Acute encephalitis is swelling or inflammation of a person's brain and nervous system. Infants and elderly people are more at risk for the condition than others, as are people with weakened immune systems. Several viruses as well as bacteria, an allergic reaction, or certain auto-immune disorders can cause acute encephalitis.
Several types of herpes viruses can cause acute encephalitis, including herpes simplex 1 and herpes simplex 2, which usually cause cold sores or genital warts, respectively. Another type of herpes virus, varicella-zoster, which is usually responsible for chickenpox and shingles, can cause encephalitis. Fortunately, a vaccine is available to protect people from the varicella-zoster virus.
Vaccines exist for other viruses that can cause acute encephalitis, including measles, rubella, and rabies. In some cases, a person can have a reaction to a vaccine that causes encephalitis. The viruses transmitted by mosquito bites, such as West Nile, can also lead to encephalitis. Viruses can easily spread from person to person through skin-to-skin contact or sharing food and drink.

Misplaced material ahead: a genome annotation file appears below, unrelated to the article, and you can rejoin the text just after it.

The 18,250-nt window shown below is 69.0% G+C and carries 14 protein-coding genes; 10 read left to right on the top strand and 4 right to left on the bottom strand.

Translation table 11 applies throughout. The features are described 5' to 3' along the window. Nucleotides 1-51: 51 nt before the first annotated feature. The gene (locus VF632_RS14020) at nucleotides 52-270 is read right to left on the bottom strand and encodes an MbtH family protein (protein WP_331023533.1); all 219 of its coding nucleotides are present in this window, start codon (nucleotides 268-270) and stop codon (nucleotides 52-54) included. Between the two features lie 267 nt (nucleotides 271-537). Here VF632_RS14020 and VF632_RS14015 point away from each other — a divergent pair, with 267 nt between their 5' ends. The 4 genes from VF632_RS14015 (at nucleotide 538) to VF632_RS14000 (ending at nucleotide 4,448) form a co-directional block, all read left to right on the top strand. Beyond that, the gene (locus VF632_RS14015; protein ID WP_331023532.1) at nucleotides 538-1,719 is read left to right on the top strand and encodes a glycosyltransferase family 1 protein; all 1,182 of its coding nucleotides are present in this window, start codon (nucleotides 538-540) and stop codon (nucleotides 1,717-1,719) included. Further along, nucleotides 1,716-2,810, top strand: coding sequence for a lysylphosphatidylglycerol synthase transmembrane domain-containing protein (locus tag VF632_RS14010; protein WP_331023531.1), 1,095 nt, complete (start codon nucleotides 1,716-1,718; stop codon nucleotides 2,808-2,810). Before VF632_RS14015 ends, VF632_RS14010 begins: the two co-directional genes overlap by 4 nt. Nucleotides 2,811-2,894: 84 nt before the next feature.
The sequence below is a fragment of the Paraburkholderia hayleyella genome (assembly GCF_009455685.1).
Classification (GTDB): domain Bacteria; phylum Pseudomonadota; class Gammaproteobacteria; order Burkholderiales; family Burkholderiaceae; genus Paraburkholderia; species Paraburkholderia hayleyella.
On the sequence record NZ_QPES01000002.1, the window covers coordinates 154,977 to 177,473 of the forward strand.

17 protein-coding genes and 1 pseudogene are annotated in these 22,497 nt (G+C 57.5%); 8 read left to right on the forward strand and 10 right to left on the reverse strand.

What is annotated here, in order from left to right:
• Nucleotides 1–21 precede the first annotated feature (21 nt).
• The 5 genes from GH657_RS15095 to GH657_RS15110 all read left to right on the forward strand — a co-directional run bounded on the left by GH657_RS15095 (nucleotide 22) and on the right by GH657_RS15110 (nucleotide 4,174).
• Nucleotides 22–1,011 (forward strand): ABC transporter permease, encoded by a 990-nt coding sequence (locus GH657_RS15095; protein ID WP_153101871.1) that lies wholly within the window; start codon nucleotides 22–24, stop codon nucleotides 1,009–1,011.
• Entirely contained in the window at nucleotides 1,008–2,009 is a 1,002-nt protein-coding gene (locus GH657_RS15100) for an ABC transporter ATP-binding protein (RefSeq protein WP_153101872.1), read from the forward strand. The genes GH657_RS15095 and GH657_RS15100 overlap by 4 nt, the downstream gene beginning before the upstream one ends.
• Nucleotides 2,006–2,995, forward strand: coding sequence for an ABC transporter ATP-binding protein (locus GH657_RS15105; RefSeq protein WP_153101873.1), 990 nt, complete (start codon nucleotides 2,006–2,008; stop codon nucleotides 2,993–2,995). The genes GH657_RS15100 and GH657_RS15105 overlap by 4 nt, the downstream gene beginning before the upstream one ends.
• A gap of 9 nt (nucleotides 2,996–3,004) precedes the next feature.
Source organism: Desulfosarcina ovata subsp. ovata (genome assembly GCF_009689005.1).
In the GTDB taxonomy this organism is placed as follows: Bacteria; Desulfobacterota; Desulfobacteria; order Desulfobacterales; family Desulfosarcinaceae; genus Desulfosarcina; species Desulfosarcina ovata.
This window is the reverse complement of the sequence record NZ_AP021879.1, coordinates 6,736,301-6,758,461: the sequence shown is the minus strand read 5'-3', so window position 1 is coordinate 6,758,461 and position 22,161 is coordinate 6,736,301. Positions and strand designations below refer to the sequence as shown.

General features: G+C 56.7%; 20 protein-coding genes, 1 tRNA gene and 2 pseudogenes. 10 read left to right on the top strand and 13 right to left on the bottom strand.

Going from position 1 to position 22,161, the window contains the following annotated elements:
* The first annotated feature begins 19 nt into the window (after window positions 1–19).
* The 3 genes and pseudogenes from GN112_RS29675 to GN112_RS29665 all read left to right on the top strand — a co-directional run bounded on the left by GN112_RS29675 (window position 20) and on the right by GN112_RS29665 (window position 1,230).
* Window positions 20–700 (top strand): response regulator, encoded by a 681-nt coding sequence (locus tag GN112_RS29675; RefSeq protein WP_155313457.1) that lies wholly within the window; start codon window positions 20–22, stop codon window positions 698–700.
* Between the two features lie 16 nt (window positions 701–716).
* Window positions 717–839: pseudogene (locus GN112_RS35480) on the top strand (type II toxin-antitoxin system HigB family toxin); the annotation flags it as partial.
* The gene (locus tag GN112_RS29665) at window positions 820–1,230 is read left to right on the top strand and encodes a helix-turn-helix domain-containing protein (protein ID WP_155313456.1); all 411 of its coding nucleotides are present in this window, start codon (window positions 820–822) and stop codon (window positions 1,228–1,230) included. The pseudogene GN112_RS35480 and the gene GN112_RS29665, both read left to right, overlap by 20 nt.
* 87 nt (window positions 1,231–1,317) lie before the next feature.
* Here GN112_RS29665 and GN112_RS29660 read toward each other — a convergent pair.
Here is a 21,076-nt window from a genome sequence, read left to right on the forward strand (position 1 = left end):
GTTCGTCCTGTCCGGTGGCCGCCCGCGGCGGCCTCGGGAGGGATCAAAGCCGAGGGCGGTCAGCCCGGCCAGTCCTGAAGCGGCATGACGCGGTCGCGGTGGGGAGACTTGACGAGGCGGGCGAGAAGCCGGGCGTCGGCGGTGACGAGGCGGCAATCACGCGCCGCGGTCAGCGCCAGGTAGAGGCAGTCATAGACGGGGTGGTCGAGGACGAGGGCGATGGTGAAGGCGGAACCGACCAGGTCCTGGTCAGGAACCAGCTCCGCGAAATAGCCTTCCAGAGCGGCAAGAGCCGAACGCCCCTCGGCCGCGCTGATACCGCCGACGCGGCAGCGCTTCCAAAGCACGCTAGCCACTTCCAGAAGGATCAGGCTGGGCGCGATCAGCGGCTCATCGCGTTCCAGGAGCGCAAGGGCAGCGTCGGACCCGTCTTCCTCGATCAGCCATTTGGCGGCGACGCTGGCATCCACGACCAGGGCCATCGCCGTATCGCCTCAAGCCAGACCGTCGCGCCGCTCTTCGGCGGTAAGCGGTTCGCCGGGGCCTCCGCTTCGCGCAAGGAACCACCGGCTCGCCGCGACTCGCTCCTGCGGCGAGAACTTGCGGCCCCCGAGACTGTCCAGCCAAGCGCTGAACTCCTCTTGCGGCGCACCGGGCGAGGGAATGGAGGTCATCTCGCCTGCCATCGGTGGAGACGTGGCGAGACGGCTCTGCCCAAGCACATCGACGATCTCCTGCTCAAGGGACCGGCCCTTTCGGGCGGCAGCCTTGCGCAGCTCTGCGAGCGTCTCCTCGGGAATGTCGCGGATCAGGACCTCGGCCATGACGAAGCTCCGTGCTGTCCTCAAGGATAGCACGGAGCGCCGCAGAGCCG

The bacteria that causes Lyme disease, commonly spread through tick bites, can also lead to encephalitis. Cases of tuberculosis or syphilis can also cause acute encephalitis if they spread to the brain. Someone who has another condition, such as cancer or AIDS, may end up with encephalitis because his immune system is weak and cannot fight off infections.
In some cases, symptoms resemble those of the flu. In others, the symptoms can be very severe and dangerous. With treatment, most people recover from acute encephalitis within two weeks.
Mild symptoms of acute encephalitis include headache and fever as well as nausea and vomiting. The symptoms usually appear abruptly. A person may seem lethargic and lack energy. She may also be sensitive to light.
More severe symptoms include a change in personality, hallucinations, and memory loss. Some people may lose consciousness or have seizures. Paralysis or loss of muscle control can also occur. It is important that anyone with symptoms of encephalitis see a doctor, and especially important if he exhibits severe symptoms.
Treatment for acute encephalitis depends on how mild or severe the case is. Some patients recover with rest, while others may need antiviral medications or antibiotics. In some cases, medication may not be effective, such as when the condition results from a mosquito bite. After the person recovers, she may also need speech or physical therapy, depending on how much damage the brain suffered.